Doing development is hard work. It requires patience and tenacity, intelligence and sensitivity and mostly it requires the capacity to listen and respond to what the folks who will ultimately be the agent of and beneficiary from development have to say about what works and what doesn’t, what is useful and what isn’t, what they are prepared to become committed to and what they feel will be a waste of their time and very limited resources.  Regrettably, even tragically, this report completely misses the point of development and interestingly also the point about the Internet revolution of which they speak so highly—that is that those who are to take advantage of the “tidal wave of digital opportunity” must themselves be part of the process of initiating and realizing those opportunities.  In the absence of this neither development nor broadband will be successful in achieving the ends anticipated for it either narrowly with the MDG’s or more broadly with achieving “Broadband inclusion for all”.

For a rather more inclusive, sensible and ultimately useful approach to Broadband implementation one need go no further than the recent Broadband for Nigeria (BB4NG) consultation and formulations. It is unfortunate that the Broadband Commission couldn’t have adopted the much more nuanced and sensible approach outlined in the Background document to the Nigerian BB4NG forum:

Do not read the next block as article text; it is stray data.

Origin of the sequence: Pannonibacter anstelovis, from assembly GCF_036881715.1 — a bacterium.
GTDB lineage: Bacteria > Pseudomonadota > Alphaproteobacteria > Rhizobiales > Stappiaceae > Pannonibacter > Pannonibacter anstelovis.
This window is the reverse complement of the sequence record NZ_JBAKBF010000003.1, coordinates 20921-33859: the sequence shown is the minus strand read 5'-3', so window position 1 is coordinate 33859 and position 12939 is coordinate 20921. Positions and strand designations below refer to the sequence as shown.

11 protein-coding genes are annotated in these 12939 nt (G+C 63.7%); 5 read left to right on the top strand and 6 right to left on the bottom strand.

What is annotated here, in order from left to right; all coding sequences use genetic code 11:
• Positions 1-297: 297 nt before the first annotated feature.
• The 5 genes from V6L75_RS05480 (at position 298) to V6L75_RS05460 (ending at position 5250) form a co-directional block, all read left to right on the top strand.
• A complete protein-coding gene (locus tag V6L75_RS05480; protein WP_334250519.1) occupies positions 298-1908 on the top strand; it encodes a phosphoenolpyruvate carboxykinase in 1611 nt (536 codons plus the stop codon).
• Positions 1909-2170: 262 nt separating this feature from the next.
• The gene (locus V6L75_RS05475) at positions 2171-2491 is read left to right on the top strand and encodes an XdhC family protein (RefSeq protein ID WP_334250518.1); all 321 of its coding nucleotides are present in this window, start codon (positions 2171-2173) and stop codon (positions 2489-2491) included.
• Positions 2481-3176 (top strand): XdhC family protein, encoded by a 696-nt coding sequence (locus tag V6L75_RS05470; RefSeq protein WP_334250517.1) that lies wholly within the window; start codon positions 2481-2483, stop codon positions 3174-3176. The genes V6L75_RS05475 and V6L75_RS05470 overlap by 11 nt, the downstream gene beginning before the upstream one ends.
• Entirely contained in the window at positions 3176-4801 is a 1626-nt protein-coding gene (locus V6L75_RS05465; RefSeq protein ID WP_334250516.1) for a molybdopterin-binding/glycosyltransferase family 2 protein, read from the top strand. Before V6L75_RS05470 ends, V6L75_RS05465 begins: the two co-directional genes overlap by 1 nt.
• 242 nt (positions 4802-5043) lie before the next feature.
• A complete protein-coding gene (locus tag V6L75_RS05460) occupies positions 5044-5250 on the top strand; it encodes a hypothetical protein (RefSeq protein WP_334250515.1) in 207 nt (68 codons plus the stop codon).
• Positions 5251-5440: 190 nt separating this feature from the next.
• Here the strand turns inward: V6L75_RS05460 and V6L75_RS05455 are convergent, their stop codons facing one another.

Expanding access and coverage beyond what is commercially feasible requires more direct intervention by governments, their related public agencies and civil society organisations.  These might be in the form of one-time subsidies or ongoing financial support.  The examples use so far have related to network infrastructure but the same principles apply to other types of “infrastructure” connected with broadband deployment – such as end-user devices.  For example, in areas that are covered by broadband networks but where individual access is unobtainable due to high cost of access, one time subsidies can be made available in the form of equipping institutions that facilitate access to ICTs by the public (e.g. libraries, schools, community centres etc.) with devices and one-time connectivity fees.  Such institutions may then continue to support themselves sustainably by charging for their services.

Whatever the circumstances and where ever the gaps may be seen to occur, policy and decision makers need to evaluate the costs and benefits of any public investment and/or intervention in broadband infrastructure, and support initiatives/projects which can deliver services without deterring the private sector from investing (OECD 2009).  Furthermore, a holistic perspective should be the goal – one that considers the implications of interventions, incentives, and/or investments across all levels/layers from suppliers to users, and infrastructure to content. (A. Jagun & O Somolu, Broadband For Nigeria [Bb4ng]: Background Document, 18 May, 2010).